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Policeman protecting Pakistani polio team killed

Published on NewsOK Modified: January 29, 2013 at 10:55 am •  Published: January 29, 2013

PESHAWAR, Pakistan (AP) — Gunmen riding on a motorcycle shot and killed a police officer protecting polio workers during a U.N.-backed vaccination campaign in northwestern Pakistan on Tuesday, the police said.

The attack took place as dozens of polio workers — including several women — were going door to door to vaccinate children in Gullu Dheri village of Swabi district in Khyber Pakhtunkhwa province, said senior police officer Izhar Shah. None of the polio workers the police officer was protecting were hurt in the attack, he said.

"The polio workers were terrified and immediately went back to their homes after the attack," Shah told The Associated Press. "The anti-polio drive in that village has been suspended."

Some Islamic militants oppose the vaccination campaign, accuse health workers of acting as spies for the U.S. and claim the polio vaccine is intended to make Muslim children sterile. Pakistan is one of the few remaining places where polio is still rampant.

In a separate incident in the northwest, a man wounded a polio worker with an axe.

The attacks occurred on the second day of a three-day campaign against polio that was launched by the provincial government. No one claimed responsibility for the shooting in Gullu Dheri, but suspicion fell on militants.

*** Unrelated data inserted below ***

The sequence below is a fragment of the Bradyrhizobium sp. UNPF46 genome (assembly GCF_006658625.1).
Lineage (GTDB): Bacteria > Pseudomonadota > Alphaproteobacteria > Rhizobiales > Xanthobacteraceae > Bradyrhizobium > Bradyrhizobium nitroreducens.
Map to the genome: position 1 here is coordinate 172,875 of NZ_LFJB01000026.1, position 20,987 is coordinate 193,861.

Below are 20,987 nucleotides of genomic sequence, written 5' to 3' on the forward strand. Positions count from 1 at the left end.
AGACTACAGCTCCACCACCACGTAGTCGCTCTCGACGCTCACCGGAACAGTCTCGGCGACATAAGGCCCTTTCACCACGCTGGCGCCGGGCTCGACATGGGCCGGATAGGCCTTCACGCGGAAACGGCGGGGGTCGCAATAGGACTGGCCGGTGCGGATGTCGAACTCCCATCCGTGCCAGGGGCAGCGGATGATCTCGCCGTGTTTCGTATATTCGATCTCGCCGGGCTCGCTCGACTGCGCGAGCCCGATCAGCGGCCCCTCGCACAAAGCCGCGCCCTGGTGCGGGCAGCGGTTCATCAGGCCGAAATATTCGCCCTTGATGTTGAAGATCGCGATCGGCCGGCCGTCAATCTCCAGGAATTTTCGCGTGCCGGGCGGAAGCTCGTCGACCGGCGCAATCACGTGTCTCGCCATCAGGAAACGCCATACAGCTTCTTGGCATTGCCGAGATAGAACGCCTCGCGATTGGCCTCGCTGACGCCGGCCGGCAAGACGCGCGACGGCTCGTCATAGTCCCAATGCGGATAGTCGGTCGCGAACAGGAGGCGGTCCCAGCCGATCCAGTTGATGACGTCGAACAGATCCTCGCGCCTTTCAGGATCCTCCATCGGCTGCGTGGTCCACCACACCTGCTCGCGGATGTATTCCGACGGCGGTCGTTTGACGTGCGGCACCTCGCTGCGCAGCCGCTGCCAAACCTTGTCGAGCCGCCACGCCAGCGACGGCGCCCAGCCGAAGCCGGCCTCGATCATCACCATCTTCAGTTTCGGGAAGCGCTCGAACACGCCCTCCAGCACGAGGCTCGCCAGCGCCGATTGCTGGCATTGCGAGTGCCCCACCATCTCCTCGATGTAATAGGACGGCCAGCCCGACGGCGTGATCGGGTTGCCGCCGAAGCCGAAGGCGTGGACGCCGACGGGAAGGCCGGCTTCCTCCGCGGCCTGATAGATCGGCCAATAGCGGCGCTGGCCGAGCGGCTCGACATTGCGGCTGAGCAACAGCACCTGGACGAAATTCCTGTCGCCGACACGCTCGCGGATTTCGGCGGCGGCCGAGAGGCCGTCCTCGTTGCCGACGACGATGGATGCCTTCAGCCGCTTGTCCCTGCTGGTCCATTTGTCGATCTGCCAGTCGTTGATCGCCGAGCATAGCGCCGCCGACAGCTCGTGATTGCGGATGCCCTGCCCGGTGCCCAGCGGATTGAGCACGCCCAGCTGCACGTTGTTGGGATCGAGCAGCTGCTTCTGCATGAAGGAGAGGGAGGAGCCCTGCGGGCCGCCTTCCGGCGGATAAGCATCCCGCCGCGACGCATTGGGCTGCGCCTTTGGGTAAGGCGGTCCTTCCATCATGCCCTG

Suspicion of vaccination campaigns heightened considerably after it became known that a Pakistani doctor helped in the U.S. hunt for Osama bin Laden.

The physician, Shakil Afridi, ran a hepatitis vaccination campaign on behalf of the CIA to collect blood samples from bin Laden's family at a compound in Abbottabad in Pakistan's northwest, where U.S. commandos killed the al-Qaida leader in May 2011.

The samples were intended to help the U.S. match the family's DNA to verify bin Laden's presence in the garrison city.

In the recently released film "Zero Dark Thirty" about the search for bin Laden, a short scene shows a man going to the compound where bin Laden was hiding as part of a vaccination campaign. But in the movie, it's portrayed as an anti-polio campaign instead of anti-hepatitis.

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